Microsoft says new OS is just as suited to keyboard and mouse
One of the most common complaints we hear about the new Windows 8 operating system is that it's designed for touchscreen computers and tablets, and so not of interest to users of 'normal' computers with a keyboard and mouse or touchpad.
Today we put this to Microsoft Senior Product Manager Rob Epstein, and the response was clear: "Windows 8 was built for keyboard and mouse as much as it is for touch", he told us.
He added that people who have upgraded to the new operating system "don't find it an issue at all", and that "It's more intuitive and faster than people believe".
"The main thing we'd like people to do is try it", he said. "It's a better Windows 7 than Windows 7 - more secure, and faster underneath".
And, to an extent, I can see his point.
It's certainly true that the new 'Metro' interface can be baffling at first - especially when it comes to the Charms menu, which is entirely new and full of important features, such as shutting down the computer, that you can't afford to miss.
But, after having used Windows 8 for a couple of weeks now, while working on our Windows 8: The Complete Guide app, I'm finding it quick and easy to use.
Starting a program might look different, but it works in exactly the same way as before: I tap the Start key, begin typing the program's name, then press Enter when it appears. And my most used programs - Word and Photoshop - are pinned to the Taskbar in exactly the same place as Windows 7.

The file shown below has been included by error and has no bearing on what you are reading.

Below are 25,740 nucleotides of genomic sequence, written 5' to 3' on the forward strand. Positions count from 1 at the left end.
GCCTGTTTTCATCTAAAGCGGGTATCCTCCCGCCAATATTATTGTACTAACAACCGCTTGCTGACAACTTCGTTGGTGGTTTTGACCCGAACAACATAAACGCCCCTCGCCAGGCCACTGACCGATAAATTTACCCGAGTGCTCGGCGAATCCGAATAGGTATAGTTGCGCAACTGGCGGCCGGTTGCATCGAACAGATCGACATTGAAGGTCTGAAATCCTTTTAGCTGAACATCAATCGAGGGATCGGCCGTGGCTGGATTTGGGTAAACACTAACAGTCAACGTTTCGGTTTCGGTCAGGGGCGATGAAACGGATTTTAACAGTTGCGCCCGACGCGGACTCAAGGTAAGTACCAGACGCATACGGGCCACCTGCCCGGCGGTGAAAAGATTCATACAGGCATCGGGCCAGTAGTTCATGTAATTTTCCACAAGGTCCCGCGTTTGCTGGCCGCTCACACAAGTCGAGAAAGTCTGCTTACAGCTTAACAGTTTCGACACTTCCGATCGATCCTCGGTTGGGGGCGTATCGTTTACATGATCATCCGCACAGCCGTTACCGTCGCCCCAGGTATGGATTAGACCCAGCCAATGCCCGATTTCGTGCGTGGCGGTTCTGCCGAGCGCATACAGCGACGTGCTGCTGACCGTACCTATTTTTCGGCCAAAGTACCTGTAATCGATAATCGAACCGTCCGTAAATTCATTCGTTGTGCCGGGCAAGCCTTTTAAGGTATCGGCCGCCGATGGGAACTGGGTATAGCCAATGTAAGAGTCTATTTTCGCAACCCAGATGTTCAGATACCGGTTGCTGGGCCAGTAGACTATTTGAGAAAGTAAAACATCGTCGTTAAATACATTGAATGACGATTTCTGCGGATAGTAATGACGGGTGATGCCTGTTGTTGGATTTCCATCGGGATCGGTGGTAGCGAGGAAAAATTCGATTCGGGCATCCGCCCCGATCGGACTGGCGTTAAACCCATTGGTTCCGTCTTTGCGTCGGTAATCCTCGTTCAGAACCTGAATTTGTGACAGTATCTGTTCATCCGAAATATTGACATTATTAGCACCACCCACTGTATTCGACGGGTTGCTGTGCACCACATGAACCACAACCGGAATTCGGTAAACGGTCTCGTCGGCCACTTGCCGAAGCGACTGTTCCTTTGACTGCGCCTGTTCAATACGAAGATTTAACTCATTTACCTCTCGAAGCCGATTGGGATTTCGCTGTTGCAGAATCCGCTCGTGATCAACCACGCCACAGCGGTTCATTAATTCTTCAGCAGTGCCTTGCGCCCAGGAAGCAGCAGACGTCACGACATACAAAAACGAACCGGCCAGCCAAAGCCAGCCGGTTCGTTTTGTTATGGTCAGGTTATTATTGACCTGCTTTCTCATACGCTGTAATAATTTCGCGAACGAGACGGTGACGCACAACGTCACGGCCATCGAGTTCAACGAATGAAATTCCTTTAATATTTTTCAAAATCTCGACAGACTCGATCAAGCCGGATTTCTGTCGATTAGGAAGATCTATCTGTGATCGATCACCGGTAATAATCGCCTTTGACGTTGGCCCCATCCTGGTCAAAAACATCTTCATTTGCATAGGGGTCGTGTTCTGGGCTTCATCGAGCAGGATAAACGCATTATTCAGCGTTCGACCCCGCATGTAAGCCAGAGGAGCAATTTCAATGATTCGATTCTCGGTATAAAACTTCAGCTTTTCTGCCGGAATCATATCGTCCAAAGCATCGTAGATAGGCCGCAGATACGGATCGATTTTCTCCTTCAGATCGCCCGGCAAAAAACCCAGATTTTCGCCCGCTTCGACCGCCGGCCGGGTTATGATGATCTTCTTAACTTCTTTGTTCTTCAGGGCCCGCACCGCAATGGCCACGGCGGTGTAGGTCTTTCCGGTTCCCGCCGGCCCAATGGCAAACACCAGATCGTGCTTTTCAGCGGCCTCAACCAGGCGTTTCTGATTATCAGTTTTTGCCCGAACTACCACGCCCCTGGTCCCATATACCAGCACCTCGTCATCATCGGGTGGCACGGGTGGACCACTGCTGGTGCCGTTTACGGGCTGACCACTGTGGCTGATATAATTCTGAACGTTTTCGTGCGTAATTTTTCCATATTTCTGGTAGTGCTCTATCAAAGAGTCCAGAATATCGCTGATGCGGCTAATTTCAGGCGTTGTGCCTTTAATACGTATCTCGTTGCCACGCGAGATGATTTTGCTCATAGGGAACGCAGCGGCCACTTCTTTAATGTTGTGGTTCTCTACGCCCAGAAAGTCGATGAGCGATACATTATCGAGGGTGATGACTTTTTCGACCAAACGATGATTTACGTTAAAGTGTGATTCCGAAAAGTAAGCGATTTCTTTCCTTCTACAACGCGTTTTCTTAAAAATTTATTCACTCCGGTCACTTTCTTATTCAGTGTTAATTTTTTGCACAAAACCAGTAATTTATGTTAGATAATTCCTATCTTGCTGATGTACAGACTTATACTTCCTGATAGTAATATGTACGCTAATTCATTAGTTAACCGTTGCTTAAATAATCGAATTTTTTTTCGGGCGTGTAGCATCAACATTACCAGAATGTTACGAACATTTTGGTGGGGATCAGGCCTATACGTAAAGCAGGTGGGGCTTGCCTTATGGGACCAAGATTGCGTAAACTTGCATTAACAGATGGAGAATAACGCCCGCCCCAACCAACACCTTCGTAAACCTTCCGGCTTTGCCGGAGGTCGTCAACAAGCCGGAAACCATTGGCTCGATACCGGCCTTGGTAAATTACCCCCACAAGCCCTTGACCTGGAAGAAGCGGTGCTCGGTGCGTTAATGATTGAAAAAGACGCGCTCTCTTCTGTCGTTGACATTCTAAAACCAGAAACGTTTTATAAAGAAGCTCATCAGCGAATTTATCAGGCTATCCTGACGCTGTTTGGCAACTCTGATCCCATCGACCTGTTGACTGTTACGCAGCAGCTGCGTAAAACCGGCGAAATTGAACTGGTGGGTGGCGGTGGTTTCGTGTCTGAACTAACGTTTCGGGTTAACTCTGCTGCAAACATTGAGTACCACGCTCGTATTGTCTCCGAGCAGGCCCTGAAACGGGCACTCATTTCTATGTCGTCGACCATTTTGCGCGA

As a heavy keyboard shortcuts user, I get to the Charms with the Windows key and C together. To get the Desktop, Windows key and D - a shortcut already there in Windows 7.
And my main desktop PC, upgraded from Windows 7, now starts up more quickly and shuts down in a snap.
I'm not quite sold on everything, of course. Some of the built in apps - Email, for example - seem to me more suited to a small tablet display than a big desktop monitor, and I wish that settings were searchable without first selecting a separate category.
There's also a menu in the Metro view - accessible by right click if you have a mouse - that I wish was more neatly integrated somewhere else - having menus flying in from three directions seems like overkill.
In general, though, I'm happy with the results of my upgrade, and can't see a reason to go back to Windows 7. But what about you? if you've taken the plunge, let us know what you think in the comments below.
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